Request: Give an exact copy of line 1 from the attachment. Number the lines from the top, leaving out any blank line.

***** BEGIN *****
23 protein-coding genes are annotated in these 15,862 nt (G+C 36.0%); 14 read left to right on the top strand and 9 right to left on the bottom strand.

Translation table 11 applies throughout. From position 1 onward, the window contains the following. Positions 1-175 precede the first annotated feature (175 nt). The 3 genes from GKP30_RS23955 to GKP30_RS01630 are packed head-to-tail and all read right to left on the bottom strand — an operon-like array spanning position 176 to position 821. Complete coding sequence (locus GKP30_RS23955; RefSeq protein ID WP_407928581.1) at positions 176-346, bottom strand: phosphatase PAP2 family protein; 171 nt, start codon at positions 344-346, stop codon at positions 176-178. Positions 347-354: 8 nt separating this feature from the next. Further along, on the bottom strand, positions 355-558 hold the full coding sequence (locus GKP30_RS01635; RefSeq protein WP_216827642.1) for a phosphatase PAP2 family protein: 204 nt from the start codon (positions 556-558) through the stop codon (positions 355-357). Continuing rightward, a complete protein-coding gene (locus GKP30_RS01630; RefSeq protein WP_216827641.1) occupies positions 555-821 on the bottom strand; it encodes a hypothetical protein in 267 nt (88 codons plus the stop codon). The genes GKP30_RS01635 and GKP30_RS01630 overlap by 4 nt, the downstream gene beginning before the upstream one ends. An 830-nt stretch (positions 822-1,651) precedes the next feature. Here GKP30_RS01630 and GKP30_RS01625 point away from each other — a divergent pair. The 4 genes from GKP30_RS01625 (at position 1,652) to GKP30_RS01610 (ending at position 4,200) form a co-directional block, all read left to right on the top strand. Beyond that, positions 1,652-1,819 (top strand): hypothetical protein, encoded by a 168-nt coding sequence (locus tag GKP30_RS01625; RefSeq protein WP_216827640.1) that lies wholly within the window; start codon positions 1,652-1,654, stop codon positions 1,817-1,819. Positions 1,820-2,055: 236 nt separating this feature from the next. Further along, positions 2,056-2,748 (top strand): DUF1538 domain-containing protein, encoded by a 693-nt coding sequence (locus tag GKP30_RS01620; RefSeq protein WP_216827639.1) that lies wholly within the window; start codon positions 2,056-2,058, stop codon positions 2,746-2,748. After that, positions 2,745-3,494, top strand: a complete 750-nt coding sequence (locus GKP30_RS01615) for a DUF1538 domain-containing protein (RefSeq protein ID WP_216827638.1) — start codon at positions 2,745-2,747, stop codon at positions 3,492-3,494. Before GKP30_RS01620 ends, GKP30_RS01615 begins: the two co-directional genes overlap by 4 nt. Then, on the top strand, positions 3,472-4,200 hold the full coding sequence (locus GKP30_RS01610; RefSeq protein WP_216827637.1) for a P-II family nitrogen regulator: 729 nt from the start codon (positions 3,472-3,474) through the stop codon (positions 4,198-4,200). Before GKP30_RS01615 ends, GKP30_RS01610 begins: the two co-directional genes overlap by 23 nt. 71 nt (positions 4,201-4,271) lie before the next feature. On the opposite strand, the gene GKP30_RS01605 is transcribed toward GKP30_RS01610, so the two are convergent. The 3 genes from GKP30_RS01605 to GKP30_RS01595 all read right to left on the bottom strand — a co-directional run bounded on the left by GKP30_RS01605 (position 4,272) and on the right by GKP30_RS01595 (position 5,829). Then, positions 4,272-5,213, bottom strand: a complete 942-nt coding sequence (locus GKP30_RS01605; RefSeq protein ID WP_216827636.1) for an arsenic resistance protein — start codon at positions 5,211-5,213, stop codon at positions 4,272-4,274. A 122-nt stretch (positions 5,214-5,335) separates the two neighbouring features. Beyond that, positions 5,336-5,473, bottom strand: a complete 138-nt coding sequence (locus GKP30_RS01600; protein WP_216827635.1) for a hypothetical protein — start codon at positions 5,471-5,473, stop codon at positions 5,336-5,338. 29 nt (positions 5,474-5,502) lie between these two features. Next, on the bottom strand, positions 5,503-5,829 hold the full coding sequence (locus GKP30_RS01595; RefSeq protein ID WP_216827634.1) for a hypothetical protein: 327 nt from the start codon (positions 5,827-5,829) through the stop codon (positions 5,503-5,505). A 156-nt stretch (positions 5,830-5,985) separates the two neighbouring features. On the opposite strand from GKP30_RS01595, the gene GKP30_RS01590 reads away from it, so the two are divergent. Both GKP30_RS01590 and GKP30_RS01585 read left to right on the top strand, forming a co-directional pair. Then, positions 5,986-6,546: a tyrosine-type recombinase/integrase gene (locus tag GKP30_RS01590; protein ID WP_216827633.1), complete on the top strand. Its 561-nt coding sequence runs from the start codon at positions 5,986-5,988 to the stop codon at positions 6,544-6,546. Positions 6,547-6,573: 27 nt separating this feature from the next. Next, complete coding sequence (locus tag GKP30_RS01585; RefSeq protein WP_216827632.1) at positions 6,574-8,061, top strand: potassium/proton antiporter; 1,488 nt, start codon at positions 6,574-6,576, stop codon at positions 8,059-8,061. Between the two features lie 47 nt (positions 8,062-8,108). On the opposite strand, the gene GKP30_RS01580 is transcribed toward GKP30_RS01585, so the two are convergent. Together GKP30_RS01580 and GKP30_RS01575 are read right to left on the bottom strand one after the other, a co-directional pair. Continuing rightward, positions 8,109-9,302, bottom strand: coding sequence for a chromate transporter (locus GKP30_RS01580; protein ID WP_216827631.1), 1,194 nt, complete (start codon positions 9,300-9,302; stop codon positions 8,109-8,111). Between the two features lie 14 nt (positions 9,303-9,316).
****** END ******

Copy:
23 protein-coding genes are annotated in these 15,862 nt (G+C 36.0%); 14 read left to right on the top strand and 9 right to left on the bottom strand.